Social media as an advertising tool
We’ve heard for years now, especially those in the marketing industry, how social media is not only taking over as a means of target audience communication, but is also blurring THE LINE which we marketers so love to use to define our scopes of work. Once considered a below-the-line medium, social media has gained prominence and speed in recent years, to become one of the most popular methods of both reaching and researching our customers and prospects.
Market researchers, social media experts and digital analysts alike will throw stats in your face about how social media is more engaging than other forms of communication, allowing for two-way communication with one’s audience; how it has a greater and more targeted reach; how cheap it is; how you can integrate and pick and choose multiple platforms based on your consumers… we’ve heard it all before. It has been a popular topic for some time now, and perhaps with good reason. Did you know that if you Google “social media marketing” Google returns about 784 million results, including everything from scholarly articles to blog posts and wiki pages? By comparison, Googling Kim Kardashian (someone who we can all agree has gone viral more than her fair share of times) yields about 155 million results – less than a fifth.
In recent years we’ve seen Facebook update its software to include in depth analytics and results for both paid advertising and organic posts; we’ve witnessed the rise of social media management platforms such as Hootsuite; and social analytics tools such as the likes of Twitter Analytics. Not to mention the creation of countless forms of social media. All of this points in one direction; maybe the people who keep saying social media is important for companies to invest in are right. We believe so. After all, it is what Yellow Door Collective does. Moreover, we certainly hope so, because Smart Insights reported that in 2015 a whopping 78% of companies said that they had dedicated social media teams.
The trouble of course is that although social media allows one to see and calculate how many people a company or brand is engaging, unless sales are made through social media it’s difficult to measure how successful these conversations really are. So the question on everyone’s minds at this point is something along the lines of “Is social media really that effective?” We’re here to tell you that it is. Very.
In order to demonstrate this, let’s take an example of a recent Facebook post that we published on behalf one of our clients, eta College, which we boosted for a nominal amount (bear in mind that this is not paid advertising on Facebook, but was simply one post that we boosted):
The post linked to a blog article about the HSBC Sevens in Cape Town and reached over 32,000 people, achieving well north of 2,500 likes.
We spent R150 boosting this post to our target audience. That’s the price of a movie ticket and snacks.
We were also able to choose our audience based on age, gender, location and interests. Naturally, we chose girls and guys between 17 and 25, located in Southern Africa and interested in sports and fitness, because those who sign up at eta College more often than not tick those boxes.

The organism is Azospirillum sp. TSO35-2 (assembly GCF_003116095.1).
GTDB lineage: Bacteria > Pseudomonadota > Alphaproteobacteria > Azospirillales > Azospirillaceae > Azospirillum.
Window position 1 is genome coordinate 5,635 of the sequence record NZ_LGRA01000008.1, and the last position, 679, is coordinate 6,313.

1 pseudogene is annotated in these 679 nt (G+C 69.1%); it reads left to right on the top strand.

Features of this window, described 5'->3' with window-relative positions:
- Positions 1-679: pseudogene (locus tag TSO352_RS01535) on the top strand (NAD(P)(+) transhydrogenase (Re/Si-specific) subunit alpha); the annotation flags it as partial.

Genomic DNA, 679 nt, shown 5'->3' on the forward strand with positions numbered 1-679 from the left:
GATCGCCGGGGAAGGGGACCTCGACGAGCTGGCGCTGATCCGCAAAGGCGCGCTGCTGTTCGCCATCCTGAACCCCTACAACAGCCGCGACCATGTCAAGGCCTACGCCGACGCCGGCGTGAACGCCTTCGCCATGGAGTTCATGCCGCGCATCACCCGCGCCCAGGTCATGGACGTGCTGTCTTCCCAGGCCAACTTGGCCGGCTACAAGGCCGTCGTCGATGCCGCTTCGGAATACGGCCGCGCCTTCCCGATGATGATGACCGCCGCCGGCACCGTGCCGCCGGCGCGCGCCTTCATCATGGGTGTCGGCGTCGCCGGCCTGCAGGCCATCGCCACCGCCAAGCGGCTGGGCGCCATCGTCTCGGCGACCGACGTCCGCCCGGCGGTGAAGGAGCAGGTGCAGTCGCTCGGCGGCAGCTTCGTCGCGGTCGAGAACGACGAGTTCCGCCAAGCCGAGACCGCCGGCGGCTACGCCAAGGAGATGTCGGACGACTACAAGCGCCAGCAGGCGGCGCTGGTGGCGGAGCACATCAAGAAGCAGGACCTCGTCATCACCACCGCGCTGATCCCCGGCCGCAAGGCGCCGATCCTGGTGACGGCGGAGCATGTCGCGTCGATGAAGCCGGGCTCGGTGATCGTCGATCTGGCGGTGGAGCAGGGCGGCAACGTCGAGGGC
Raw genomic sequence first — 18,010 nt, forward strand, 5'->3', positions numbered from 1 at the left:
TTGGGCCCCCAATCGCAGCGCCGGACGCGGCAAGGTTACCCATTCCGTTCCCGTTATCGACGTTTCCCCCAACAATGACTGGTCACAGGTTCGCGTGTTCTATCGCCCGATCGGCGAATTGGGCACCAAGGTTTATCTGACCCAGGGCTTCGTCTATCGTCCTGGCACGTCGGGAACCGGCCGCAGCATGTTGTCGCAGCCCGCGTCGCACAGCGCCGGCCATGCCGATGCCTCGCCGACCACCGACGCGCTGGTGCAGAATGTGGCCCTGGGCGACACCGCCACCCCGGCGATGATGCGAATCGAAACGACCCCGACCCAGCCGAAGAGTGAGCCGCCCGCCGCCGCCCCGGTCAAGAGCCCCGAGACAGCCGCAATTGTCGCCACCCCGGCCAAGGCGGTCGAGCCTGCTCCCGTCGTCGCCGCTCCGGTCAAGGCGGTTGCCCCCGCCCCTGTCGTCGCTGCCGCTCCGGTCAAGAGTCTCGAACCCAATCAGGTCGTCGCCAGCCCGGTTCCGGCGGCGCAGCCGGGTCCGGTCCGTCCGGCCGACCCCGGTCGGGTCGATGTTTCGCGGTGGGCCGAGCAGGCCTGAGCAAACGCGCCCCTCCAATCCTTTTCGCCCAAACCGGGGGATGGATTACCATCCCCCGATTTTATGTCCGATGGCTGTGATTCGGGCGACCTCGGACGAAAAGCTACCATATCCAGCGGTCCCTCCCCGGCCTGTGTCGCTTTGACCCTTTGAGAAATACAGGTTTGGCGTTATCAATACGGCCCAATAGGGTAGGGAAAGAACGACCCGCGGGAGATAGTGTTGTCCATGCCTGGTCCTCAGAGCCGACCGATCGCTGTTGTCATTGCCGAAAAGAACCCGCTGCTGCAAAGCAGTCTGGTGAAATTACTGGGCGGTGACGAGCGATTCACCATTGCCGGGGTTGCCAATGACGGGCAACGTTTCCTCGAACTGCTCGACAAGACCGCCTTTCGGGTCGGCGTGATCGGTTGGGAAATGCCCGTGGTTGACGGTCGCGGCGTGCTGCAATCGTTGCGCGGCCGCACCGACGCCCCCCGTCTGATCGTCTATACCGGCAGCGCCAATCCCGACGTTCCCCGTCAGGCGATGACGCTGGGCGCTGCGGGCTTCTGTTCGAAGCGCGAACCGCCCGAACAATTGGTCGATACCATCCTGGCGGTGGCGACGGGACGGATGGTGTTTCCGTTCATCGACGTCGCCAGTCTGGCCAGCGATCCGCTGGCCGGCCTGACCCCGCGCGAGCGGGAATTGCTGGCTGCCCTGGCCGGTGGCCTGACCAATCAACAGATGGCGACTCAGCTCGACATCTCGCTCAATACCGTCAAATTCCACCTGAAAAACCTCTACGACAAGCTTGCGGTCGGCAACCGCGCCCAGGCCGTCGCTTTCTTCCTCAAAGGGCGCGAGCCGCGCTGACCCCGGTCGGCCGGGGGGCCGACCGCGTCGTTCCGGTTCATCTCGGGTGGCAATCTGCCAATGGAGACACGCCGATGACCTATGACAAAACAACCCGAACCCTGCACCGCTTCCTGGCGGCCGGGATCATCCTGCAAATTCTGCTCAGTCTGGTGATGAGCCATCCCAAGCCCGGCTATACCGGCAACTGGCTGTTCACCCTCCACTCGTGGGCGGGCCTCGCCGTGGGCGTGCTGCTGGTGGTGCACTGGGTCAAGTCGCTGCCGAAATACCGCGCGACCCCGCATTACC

So with this single post, we reached 32,000 potential applicants. Of course not everyone who sees it will want to apply, and many may already have plans for university or college. So again the question of efficacy comes into play, which to address we will use a couple of hypotheticals:
Suppose that just 0.5% of the young sports and fitness fans (residing in Southern Africa) who see this are interested in potentially attending eta College (that’s very conservative). That’s one in every 200, which means that now we’ve reached 160 potential students. Let’s say that only 60% (96) of those potentials bother to contact the college, and of that group only 40% are accepted and end up attending. That’s 38 new students from a single post! Which if we look at this in a strictly business sense, is a fair bit of income for the price of a movie ticket and snacks. Take it from us, selling FMCGs (fast moving consumer goods), or anything else for that matter, would be much easier.
It goes without saying that simply putting stuff on social media and paying to boost or advertise is not sufficient. One needs to know what time to post and on what social platforms, in addition to ensuring that the content being created and shared is topical, noteworthy and share-worthy. Then there’s also the targeting, tagging of other brands and management of communication that results from said post or advert, and so forth. This is why it’s recommended that your social media (and other digital platforms) be managed by professionals. This is why it’s recommended that you come to us.
Of course we’re just scratching the surface here, and there’s much more to be said. However, being in the second-screen generation we also know that online attention spans aren’t all that long (this post has broken a lot of rules!). So, having answered the question of whether or not social media is actually effective in driving sales or conversation, the question now becomes:
When are you going to adopt a social media strategy?
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